This Musical Genius Hates Self-Promotion, So We're Going to Do it For Him

Tom Barnes drumming and jamming with others at the local 269

Tom Barnes is fascinated by how music changes over time, and his writing about it attempts to anticipate where it is going next. In his own music and fiction, the characters he sketches grapple with similar questions about the possibilities and uncertainties of their rapidly unfolding futures.

Who is Tom Barnes? He's our hip hop-loving, three band-drumming, arts + entertainment pundit of the week. Tom's work probes everything from how Kendrick Lamar & Drake brought hip hop back to life or why 2014 will be the year of the female rapper.

The crux of Tom's editorial success (à la serious views + shares) lies in the unique vantage points he offers on otherwise familiar content; as pundit of the week, Tom speaks candidly about what drives the best web content, and how Elvis Presley empowered sex (not necessarily in that order). Elena Sheppard addresses Tom's curiosity on the marketing tactics behind offensive art. 

Caira Conner (CC): First things first. When and why did you get involved with PolicyMic? 

Tom Barnes (TB): I got involved with PolicyMic after I graduated NYU in June 2012. I had a lot of ideas and a lot of time, as I had no job. PolicyMic was still in its infancy with its 1.0 website, when I stumbled upon its call for writers. I liked the venue, it seemed like a very open forum, and as such, its news seemed comprehensive and appropriately conscious of its bias. I started out writing anything and everything. I wrote some politics, some TV pilot critiques, a piece or two about the London Olympics. Elena Sheppard was the first editor I had any close contact with. She saw that my music articles showed a lot more depth than my other pieces and started encouraging me to write straight music. Music is the area where my passions lie, and I was thrilled that somebody could recognize that from the way I wrote about it. It's been all music ever since.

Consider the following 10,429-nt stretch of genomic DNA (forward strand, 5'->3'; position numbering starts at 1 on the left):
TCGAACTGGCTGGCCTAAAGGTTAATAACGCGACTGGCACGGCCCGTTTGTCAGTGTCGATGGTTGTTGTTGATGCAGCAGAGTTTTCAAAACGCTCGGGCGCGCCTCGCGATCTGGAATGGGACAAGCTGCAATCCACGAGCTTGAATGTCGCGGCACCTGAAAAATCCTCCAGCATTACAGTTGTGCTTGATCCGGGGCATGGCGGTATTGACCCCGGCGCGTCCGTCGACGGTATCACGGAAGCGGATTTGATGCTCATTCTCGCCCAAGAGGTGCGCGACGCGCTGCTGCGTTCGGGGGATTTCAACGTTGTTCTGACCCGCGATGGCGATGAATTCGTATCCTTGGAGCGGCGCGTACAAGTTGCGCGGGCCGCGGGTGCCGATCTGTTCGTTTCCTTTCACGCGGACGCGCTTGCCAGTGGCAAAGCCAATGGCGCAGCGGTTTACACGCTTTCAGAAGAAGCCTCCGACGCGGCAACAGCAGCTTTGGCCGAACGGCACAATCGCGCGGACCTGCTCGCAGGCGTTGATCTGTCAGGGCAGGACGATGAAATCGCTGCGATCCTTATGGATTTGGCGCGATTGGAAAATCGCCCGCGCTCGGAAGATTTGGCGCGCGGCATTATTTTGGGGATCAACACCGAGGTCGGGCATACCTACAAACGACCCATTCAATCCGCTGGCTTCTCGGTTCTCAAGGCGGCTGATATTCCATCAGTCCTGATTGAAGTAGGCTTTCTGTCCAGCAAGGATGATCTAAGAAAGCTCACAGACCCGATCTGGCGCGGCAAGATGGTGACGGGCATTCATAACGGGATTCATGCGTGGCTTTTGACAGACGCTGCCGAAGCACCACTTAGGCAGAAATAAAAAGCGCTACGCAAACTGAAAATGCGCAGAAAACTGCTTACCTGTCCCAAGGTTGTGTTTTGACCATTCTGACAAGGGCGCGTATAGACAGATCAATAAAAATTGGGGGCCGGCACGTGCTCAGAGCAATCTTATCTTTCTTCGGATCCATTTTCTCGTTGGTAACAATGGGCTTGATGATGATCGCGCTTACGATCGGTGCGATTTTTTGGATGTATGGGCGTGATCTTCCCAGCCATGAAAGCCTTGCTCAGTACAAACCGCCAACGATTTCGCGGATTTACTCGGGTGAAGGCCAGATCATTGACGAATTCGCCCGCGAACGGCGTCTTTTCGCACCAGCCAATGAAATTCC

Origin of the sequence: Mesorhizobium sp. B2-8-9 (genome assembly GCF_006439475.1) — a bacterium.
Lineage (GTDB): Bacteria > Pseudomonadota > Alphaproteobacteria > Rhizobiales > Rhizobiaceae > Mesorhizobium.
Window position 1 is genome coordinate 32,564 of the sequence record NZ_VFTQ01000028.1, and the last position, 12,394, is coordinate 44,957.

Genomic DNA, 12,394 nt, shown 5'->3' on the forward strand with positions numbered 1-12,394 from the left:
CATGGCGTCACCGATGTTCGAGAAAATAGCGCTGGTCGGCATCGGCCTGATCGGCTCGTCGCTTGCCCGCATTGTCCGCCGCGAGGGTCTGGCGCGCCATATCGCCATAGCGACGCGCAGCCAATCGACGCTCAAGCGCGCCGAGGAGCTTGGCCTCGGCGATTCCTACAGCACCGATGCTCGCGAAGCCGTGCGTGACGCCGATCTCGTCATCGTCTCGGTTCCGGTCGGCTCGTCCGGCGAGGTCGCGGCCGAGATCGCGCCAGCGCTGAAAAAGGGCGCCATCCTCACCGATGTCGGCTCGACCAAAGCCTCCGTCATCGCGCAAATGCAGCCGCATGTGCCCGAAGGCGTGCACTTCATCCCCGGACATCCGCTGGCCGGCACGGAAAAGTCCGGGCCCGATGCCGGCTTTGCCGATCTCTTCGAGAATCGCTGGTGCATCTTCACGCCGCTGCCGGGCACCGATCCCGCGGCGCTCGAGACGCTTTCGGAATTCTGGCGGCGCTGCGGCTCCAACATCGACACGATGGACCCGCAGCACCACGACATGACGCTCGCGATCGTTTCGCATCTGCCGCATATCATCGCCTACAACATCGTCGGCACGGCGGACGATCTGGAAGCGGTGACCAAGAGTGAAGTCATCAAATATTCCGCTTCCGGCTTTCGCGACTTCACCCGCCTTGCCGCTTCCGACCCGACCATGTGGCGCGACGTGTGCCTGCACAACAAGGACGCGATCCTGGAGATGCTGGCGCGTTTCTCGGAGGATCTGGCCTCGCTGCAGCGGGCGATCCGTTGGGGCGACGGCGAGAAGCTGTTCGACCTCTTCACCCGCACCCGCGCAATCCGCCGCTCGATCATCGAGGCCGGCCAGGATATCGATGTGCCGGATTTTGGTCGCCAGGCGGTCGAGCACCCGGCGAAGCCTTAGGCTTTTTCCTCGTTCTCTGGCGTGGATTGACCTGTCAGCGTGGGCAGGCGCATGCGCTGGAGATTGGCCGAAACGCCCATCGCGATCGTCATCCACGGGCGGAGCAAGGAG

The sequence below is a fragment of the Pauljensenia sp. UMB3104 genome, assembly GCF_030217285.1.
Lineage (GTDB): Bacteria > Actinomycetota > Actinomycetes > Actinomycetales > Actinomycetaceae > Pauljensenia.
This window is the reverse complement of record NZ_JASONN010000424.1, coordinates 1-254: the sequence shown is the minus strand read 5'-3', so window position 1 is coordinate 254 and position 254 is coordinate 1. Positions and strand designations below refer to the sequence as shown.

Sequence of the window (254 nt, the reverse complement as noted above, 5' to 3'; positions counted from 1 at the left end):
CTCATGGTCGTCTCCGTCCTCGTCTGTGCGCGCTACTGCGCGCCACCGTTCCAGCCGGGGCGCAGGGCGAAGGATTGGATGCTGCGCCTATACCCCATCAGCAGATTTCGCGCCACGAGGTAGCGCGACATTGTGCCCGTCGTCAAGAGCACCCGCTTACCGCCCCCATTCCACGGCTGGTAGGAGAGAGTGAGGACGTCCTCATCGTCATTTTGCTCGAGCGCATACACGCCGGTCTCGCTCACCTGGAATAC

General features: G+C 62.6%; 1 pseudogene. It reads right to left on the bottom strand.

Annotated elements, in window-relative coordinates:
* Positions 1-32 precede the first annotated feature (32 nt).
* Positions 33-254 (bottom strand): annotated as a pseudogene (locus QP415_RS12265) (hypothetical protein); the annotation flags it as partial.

CC: You've written brilliantly on hip hop and the fusion of music and politics for our Arts & Entertainment vertical. What fuels those interests? What's been your favorite piece for us? Do you have a least favorite? 

TB: Music can share ideas and emotions in a way no other art form can. It is a progressive force. It provokes society to look closely at certain aspects of itself that it can't come at directly, for whatever reason. For example, Elvis in the 1950s forced people to consider the power of sex, which helped open society up a bit, leading to the progressive movements of the 1960s and '70s, fueled again by music. Basically, Elvis and music created our modern inclusive democracy. Artists see clearer than most, and it's important to try to spread their messages, because the industry isn't strong enough to move music by itself these days. It needs blog coverage, buzz, and other medias.

My Drake v. Kendrick Lamar piece is simultaneously my favorite and least favorite piece I've written on PolicyMic. I got a lot of great feedback on that piece, and many that read it really understood the developments I was trying to call attention to. However, I feel the larger point I was trying to make was obscured some of the buzzwords I came at it with, such as “Feud” and “Beef” and “Kings.” A lot of the discussion became an argument over the meanings and applications of these words, rather than a discussion of hip hop's expanding ability to capture new stories and temperaments.

CC: What do you think makes for the best kinds of writing on PolicyMic? What do you consider when selecting angles for your work?